8. natural history intelligence
Originally, natural intelligence was used to recognize plants and animals. However, since we no longer walk through the forest and pick our own food, this type of intelligence is used a little differently. When we no longer need a function of our brain for what it was originally designed for, we use it for something new. So today, in the world of consumerism, we use natural intelligence primarily to decide which jacket, shirt, or hair style to choose.
9. teaching pedagogical intelligence
Each of us has certainly had one or the other teacher in his or her school career who simply did not manage to explain things in a comprehensible way. This could have been due to the fact that the teaching intelligence of this person was not as pronounced as it should have been for teachers.
If you explain something to children who are four years old and tell them to teach it to other people, they will explain it in much more detail to someone their own age than if they explain it to an adult. In other words, children from about four years old understand that you explain things to different people in different complexities.
10. existential intelligence
Existential intelligence is the ability to ask big questions. Questions like: What does it mean to love? What is the meaning of life? Who am I? No other living being on the planet has this intelligence. Spatial intelligence, natural intelligence, even musical intelligence, on the other hand, can be found in animals.
It is a part of human life to question it. Even small children exhibit this kind of intelligence: they question almost everything. The difference between a child and a philosopher is only that children are hardly interested in the answers to these questions, but mostly just ask the questions.
(If you are interested in Gardner's model, you can find it here as a book)
Now that we have discussed all forms of intelligence, it can be stated: Most philosophers may not do particularly well in logical-mathematical intelligence, but they do in linguistic and existential intelligence.
Of course, one can now say that philosophers are not intelligent in the conventional sense. However, intelligence in the sense of IQ is only practical as long as one is exposed to mathematical-logical problems. As soon as you build a shelf, play the piano or talk to a person of the opposite sex, a high IQ helps you only to a very limited extent.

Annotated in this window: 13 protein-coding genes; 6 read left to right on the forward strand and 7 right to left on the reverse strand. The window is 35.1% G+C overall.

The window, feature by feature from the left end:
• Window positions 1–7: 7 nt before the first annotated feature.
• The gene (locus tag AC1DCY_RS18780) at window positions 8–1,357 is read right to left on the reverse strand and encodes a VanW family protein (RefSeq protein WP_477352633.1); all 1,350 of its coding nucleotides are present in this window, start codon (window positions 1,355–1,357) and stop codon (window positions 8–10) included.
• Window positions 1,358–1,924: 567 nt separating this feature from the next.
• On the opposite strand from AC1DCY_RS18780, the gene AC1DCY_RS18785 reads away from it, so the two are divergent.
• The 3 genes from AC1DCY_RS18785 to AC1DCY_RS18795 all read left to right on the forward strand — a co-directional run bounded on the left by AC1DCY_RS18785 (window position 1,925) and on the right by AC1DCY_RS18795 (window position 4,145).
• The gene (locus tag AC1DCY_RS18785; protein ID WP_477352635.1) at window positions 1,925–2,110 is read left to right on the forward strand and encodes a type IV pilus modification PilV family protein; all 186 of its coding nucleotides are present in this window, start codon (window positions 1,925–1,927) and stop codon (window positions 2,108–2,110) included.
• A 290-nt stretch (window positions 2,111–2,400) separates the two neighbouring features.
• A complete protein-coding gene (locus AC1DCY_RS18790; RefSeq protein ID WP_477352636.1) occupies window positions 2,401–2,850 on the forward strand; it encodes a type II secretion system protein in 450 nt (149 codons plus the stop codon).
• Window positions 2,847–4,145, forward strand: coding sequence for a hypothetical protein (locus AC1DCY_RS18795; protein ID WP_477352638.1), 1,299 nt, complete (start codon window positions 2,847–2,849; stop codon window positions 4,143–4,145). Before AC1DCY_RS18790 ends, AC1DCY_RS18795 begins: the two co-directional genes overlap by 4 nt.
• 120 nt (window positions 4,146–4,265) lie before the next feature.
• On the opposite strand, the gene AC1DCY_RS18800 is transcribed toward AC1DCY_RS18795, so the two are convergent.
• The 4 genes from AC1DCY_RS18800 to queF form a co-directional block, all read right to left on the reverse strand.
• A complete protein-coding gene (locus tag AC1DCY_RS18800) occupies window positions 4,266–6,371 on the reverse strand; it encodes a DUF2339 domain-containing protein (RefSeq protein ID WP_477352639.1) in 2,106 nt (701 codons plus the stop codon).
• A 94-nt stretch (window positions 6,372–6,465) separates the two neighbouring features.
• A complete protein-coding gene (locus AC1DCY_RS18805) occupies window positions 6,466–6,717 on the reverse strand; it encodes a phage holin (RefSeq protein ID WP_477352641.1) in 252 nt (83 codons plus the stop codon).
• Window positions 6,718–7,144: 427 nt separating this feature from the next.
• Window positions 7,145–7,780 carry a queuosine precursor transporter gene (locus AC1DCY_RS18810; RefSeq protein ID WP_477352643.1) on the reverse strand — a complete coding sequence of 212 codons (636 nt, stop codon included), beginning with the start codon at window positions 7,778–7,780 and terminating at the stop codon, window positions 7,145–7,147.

What wisdom is (simply explained)
Wisdom is independent of intelligence. What distinguishes wisdom from prudence is that the latter is largely gained through experience, whereas intelligence can be applied without experience.
Wisdom is the understanding of interrelationships in various aspects of life or existence. This understanding of contexts usually comes from a world view that is as objective as possible, but also from long observations.
Not for nothing, we often associate wisdom with older people who have already seen and experienced a lot. They have a much larger frame to understand contexts. An 80 year old man has seen and experienced much more than an 18 year old boy. The old man has been able to observe the same patterns of friendships, love affairs and death more often - which gives him a deeper understanding about them.
Of course, one can work on one's wisdom even at a young age by observing things, issues and events more closely and with less bias. Very little is as it seems, most things are much more complex than they deserve a simple answer. Often one sees a reason as the cause of this or that event, but in our world to assume that a single cause will lead to something is reckless.
My own opinion whether philosophers are smart
In my opinion, it is difficult to say whether philosophers as a whole are smart, wise or possibly even stupid. It cannot be denied that most philosophers had at least a great linguistic as well as existential intelligence. It is also hard to deny that most of them were wise, otherwise their words would be long forgotten and we would not still be talking about them after thousands of years.
The philosophers who have fallen into oblivion may have had less of this intelligence, or they may simply have had the misfortune that their publications never reached a wide mass of the population.
But I find it fascinating that for every big question I ask myself, I usually get an answer from people who have long since died. And, that I will not be the first nor the last to ask myself these questions. Possibly my words will reach also once someone in hundred years, possibly also not.